Wells Fargo is indeed facing a fine of $1 billion from a pair of federal agencies over mortgage lending and auto insurance abuses.
Earlier this week, reports emerged that the Consumer Financial Protection Bureau was seeking a “record fine” against Wells Fargo for mortgage and auto insurance issues.
A Reuters report suggested that CFPB Acting Director Mick Mulvaney was considering a fine of as much as $1 billion for the issues.
A potential fine of that magnitude seemed out of the ordinary for the CFPB under Mulvaney, considering Mulvaney’s softer approach to financial regulation compared to his predecessor, Richard Cordray.
Just this week, a different report showed that the CFPB has not initiated any enforcement actions since Mulvaney took over back in November.
But, in its first quarter earnings release, Wells Fargo confirmed that it is facing a civil penalty of $1 billion from both the CFPB and the Office of the Comptroller of the Currency.
The bank reported Friday that its net income was $5.9 billion, or $1.12 per diluted common share, for first quarter 2018. That’s up from $5.6 billion, or $1.03 per share, for first quarter 2017, and down from $6.2 billion, or $1.16 per share, for fourth quarter 2017.
Wells Fargo cautioned that its first quarter earnings may need to be restated, depending on what happens with the pending fine from the CFPB and the OCC.
“These preliminary results are subject to change due to our ongoing discussions with the Consumer Financial Protection Bureau and Office of the Comptroller of the Currency to resolve matters regarding our compliance risk management program and our past practices involving certain automobile collateral protection insurance policies and certain mortgage interest rate lock extensions, which the CFPB and OCC have collectively offered to resolve for an aggregate of $1 billion in civil money penalties,” Wells Fargo said in its earnings release. “At this time, we are unable to predict final resolution of the CFPB/OCC matter and cannot reasonably estimate our related loss contingency.”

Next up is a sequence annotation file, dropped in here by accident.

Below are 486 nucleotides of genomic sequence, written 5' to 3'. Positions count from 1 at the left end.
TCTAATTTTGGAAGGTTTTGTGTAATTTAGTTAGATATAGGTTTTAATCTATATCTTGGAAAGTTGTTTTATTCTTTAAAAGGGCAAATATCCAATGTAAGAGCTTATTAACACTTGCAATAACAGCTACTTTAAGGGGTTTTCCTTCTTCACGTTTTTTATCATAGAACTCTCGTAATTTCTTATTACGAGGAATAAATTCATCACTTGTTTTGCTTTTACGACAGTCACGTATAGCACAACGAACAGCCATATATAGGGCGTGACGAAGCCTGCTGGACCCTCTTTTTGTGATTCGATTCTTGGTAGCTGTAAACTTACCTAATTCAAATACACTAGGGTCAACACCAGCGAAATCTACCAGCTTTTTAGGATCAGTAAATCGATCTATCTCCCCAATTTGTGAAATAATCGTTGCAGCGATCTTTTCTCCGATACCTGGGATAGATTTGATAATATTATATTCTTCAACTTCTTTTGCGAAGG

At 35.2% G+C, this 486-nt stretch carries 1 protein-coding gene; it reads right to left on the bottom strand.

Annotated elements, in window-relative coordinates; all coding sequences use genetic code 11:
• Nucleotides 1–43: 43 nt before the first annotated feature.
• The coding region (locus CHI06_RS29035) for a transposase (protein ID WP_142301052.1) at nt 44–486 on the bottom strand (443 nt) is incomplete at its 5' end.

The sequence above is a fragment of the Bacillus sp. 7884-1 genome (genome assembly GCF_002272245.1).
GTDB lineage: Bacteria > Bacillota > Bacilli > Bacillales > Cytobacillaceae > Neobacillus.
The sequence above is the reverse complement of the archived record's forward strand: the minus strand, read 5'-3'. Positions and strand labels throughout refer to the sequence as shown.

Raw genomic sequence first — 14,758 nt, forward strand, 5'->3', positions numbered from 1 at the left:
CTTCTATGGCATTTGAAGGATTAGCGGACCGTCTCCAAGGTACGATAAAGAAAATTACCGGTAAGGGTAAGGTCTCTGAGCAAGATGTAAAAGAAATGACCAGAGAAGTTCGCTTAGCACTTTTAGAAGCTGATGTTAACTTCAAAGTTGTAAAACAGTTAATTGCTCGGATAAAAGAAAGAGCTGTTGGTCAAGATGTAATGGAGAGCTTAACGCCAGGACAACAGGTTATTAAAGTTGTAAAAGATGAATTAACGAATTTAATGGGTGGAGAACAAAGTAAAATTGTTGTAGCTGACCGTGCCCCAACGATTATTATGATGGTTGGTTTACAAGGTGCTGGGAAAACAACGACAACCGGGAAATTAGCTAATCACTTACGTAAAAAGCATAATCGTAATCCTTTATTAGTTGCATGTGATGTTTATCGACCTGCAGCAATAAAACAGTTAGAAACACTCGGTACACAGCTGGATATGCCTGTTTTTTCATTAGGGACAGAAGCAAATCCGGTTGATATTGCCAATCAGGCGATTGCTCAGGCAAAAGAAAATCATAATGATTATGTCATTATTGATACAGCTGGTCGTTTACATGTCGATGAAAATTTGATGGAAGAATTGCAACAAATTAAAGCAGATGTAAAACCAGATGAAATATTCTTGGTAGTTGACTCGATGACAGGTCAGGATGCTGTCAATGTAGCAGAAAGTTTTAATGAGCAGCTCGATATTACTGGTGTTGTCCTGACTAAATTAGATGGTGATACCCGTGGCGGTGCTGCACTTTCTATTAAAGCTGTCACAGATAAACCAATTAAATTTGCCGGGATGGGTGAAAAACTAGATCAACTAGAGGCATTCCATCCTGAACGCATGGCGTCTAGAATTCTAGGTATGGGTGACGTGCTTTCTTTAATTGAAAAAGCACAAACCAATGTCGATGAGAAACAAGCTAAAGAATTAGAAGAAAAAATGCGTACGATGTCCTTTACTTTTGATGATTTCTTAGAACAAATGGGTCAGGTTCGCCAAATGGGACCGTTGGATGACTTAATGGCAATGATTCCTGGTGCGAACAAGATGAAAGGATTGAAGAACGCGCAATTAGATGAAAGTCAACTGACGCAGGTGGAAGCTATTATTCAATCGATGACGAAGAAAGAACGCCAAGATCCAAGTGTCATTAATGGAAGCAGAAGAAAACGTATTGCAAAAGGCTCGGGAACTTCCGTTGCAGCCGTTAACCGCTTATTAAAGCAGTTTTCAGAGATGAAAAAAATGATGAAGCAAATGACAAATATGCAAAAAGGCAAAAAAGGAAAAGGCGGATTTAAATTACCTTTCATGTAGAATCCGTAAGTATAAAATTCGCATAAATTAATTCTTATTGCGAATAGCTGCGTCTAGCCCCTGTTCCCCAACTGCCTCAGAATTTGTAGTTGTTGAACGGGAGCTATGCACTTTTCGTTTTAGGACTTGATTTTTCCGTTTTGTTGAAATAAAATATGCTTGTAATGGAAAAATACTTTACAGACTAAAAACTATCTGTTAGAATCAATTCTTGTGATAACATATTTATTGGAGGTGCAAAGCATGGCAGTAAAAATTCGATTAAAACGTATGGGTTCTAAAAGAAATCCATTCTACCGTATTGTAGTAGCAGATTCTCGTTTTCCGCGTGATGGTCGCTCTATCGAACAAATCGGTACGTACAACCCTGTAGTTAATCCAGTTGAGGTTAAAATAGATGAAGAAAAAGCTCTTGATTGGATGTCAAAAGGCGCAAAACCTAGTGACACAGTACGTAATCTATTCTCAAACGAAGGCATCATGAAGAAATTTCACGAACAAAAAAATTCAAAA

Wells Fargo doesn’t specifically reveal which matters are the sources of the pending fine, but last year, Wells Fargo said that it planned to refund more than 100,000 borrowers who were improperly charged for rate lock extensions from Sept. 16, 2013, through Feb. 28, 2017.
According to the bank, approximately $98 million in rate lock extension fees were assessed to about 110,000 borrowers during the period.
Additionally, Wells Fargo disclosed last year that it may have wrongfully force-placed auto insurance on as many as 570,000 customers.
In each instance, Wells Fargo said that it planned to refund the affected customers.
But now, Wells is facing a massive fine from the CFPB and the OCC that would dwarf the $185 million fine issued against the bank by the CFPB and the OCC for the bank’s fake account scandal in 2016.
Outside of the potential fine, Wells Fargo reported the following financial results:
- Revenue of $21.9 billion, down from $22.3 billion last year
- Net interest income of $12.2 billion, down $86 million last year
- Non-interest income of $9.7 billion, down $235 million last year
- Average deposits of $1.3 trillion, down $2 billion from last year
- Average loans of $951.0 billion, down $12.6 billion from last year
The bank reported that its mortgage banking income was $934 million, up slightly from $928 million in fourth quarter 2017. Residential mortgage loan originations declined in the first quarter, down to $43 billion, from $53 billion in the fourth quarter.
“I’m confident that our outstanding team will continue to transform Wells Fargo into a better, stronger company; however, we recognize that it will take time to put all of our challenges behind us. During the first quarter our team members continued to focus on our vision of satisfying our customers’ financial needs and helping them succeed financially,” Wells Fargo CEO Tim Sloan said.
“We also made progress on our priority of rebuilding trust with our customers, team members, communities, regulators, and shareholders. The efforts to build a better Wells Fargo during the quarter included continuing to improve our compliance and operational risk management programs, investing in innovative products and services that enhance the customer experience including the roll-out of our digital mortgage application and predictive banking service, and increasing the minimum hourly pay rate for U.S.-based team members,” Sloan added. “In addition, we continued to make progress on our expense savings initiatives and remain on track to achieve our target of $4 billion in expense reductions by the end of 2019.”